Music Reviews
Magic Signs

Martin Courtney Magic Signs

(Domino) Rating - 8/10

On his second solo album, Martin Courtney hearkens back to the memories that get lost over time. The singer-songwriter—better known as the co-founder of perennial aughts jangle rockers Real Estate—attempts to hold on to them as they fade over time, an unassuming practice that is trickier to accomplish than one might think. It’s the kind of concept Courtney has explored to some degree time and time again with his band, the arguably pitch-perfect 2011 LP Days documenting everyday suburbia at its most sublime. But rather than acclimatizing to these experiences in the here and now, Courtney now hopes to recall the past before it's too late.

At first, Courtney doesn't even know how or where to begin. On the Americana-tinged opening track, Corncob, struggles to recall an old acquaintance whose name he can remember—coming to admit defeat when realizing it's okay to let it go. It might not be the most compelling of song ideas, but not many songwriters can convincingly trace these pensive thoughts as Courtney does. Reconnecting with the suburban sprawl of New Jersey became a lifeline for Courtney during the COVID-19 pandemic, mapping out the places he thought he knew or had not discovered as he drove around with his friends with no destination in mind.

That period of pause became a gateway for Courtney to write Magic Signs, setting aside chunks of time to write songs at night when his wife was working and while the kids were asleep. He describes this process in Living Rooms, fighting the cold in his basement while reminiscing about the goodwill around him. But for the most part, Courtney is consistent with his retreats into the past—whether he's enjoying the sun glow on a long day (Shoes), conjuring images of young love (Merlin), or filling up the spaces that have faded for good (Outcome). The vacant houses and front porches become empty photographic images imprinted in his mind, but Courtney is glad to look back on them all the same.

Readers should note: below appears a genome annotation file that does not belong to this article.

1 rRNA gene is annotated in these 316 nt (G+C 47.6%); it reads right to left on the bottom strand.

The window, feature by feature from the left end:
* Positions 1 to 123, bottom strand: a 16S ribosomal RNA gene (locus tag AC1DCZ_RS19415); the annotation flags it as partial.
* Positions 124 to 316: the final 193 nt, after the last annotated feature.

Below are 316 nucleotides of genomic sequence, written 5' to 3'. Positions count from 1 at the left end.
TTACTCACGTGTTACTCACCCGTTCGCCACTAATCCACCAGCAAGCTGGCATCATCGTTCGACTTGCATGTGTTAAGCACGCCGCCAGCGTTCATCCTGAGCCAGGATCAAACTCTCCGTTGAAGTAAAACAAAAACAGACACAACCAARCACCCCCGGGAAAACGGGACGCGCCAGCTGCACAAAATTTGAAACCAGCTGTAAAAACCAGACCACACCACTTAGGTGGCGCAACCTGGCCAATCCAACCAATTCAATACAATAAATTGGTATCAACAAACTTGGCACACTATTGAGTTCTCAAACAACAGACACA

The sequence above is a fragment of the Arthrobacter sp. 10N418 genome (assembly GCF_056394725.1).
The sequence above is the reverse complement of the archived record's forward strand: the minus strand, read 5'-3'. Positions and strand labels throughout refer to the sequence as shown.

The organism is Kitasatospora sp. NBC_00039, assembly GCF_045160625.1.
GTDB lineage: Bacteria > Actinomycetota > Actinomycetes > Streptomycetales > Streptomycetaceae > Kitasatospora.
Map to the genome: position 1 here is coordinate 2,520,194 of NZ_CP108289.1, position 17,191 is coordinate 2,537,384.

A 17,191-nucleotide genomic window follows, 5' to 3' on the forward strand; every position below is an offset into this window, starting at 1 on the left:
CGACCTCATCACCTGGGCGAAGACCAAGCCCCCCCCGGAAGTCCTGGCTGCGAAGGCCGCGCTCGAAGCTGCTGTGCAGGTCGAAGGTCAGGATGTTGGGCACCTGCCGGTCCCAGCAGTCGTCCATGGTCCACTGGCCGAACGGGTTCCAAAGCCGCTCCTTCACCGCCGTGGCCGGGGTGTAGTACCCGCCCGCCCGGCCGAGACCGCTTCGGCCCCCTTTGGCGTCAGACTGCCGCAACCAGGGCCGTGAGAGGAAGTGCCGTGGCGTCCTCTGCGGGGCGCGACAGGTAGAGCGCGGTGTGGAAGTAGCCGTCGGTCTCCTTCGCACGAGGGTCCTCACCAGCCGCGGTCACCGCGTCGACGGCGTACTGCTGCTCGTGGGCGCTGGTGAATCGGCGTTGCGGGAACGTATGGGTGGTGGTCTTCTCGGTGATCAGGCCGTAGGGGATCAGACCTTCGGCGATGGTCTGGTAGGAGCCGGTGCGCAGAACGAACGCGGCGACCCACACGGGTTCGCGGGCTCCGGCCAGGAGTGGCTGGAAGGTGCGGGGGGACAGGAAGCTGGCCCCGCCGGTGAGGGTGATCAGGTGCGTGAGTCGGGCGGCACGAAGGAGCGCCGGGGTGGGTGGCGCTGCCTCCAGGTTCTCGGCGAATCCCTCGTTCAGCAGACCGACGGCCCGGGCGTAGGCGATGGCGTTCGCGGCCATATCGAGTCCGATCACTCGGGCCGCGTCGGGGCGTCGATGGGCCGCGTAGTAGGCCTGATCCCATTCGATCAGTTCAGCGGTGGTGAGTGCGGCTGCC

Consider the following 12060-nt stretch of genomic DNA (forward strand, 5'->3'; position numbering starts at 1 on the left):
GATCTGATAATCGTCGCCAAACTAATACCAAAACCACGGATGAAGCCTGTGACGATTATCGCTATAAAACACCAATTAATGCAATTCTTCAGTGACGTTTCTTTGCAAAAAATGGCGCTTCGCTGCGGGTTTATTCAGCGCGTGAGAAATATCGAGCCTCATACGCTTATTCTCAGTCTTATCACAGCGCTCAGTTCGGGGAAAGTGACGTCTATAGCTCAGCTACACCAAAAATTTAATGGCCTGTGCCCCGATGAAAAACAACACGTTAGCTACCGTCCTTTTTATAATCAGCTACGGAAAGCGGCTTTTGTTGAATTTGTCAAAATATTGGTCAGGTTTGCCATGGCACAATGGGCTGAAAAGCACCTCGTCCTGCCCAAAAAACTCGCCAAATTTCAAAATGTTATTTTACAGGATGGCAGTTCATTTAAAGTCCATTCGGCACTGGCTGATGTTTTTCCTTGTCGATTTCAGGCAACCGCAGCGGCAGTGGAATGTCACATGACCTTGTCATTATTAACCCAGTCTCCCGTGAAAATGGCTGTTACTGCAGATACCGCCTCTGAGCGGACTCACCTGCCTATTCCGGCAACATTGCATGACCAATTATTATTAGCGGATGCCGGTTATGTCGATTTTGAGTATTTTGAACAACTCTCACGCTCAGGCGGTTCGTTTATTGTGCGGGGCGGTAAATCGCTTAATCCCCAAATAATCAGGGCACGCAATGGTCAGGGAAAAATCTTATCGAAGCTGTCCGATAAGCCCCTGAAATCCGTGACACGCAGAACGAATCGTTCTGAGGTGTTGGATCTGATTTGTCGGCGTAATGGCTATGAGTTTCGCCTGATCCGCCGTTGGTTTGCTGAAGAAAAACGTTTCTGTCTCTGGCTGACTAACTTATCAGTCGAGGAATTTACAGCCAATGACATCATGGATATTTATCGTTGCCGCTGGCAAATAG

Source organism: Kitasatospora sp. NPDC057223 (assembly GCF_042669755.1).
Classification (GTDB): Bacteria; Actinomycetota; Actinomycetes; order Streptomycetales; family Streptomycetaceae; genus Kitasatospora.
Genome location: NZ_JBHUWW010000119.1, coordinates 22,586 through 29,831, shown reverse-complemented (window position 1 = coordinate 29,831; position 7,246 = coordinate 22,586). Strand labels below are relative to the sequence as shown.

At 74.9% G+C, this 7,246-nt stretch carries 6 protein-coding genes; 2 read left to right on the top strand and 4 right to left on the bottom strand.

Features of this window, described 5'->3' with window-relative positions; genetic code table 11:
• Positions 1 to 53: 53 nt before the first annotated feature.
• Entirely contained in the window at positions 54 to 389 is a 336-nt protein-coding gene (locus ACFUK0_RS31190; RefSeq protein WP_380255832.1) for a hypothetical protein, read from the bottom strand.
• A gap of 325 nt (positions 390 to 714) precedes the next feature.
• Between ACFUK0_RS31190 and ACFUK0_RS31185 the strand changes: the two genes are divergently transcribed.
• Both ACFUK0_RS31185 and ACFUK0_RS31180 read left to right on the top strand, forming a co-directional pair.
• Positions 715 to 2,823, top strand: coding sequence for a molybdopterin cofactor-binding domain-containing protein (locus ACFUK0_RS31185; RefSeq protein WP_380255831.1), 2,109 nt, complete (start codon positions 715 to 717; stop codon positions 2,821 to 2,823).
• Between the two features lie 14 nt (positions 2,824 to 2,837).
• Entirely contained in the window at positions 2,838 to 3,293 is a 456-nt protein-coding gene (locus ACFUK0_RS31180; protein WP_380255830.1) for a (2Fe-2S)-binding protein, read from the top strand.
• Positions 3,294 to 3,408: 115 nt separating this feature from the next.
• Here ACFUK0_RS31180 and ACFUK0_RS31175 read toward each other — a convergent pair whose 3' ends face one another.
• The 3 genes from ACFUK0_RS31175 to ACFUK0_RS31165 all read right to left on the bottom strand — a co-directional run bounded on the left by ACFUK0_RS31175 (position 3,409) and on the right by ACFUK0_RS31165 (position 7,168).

Courtney enlisted the help of producer/engineer Rob Schnapf (Elliott Smith, Tokyo Police Club, Kurt Vile) to enhance these songs, which they imbue with a warm intimacy akin to the producer's work with the late Smith. Schnapf provides an effortless treatment to the uncomplicated arrangements Courtney wrote, some of the strongest Courtney has written since his 2017 LP with Real Estate, In Mind. A homely, languid warmth radiates through the stately arpeggios of Shoes, ending with a soft, resplendent keyboard tone that lingers long after it ends. The vivid imagery of Merlin resonates even more when paired against his glistening, jangly guitars, which drift into a sublime coda comparable to the more delightly winding moments of Days.

Even at its rowdiest, like on the amicable fuzz of Sailboat, Courtney adopts a similar method to likeminded New Jersey trio Yo La Tengo: crank up the distortion without losing its center. He does what best serves the song instead of sculpting them too much to the point where they lose their purpose, as he aptly put it on one of the standout tracks on In Mind. Courtney might give the impression that he's aiming for a low-stakes, minor effort to pass the time in Magic Signs, a stopgap until moving on to a relatively more ambitious project. But he couldn't be more in his element, shifting in and out of focus as he recaptures his youthful wonder—and, really, isn't getting there a task in itself?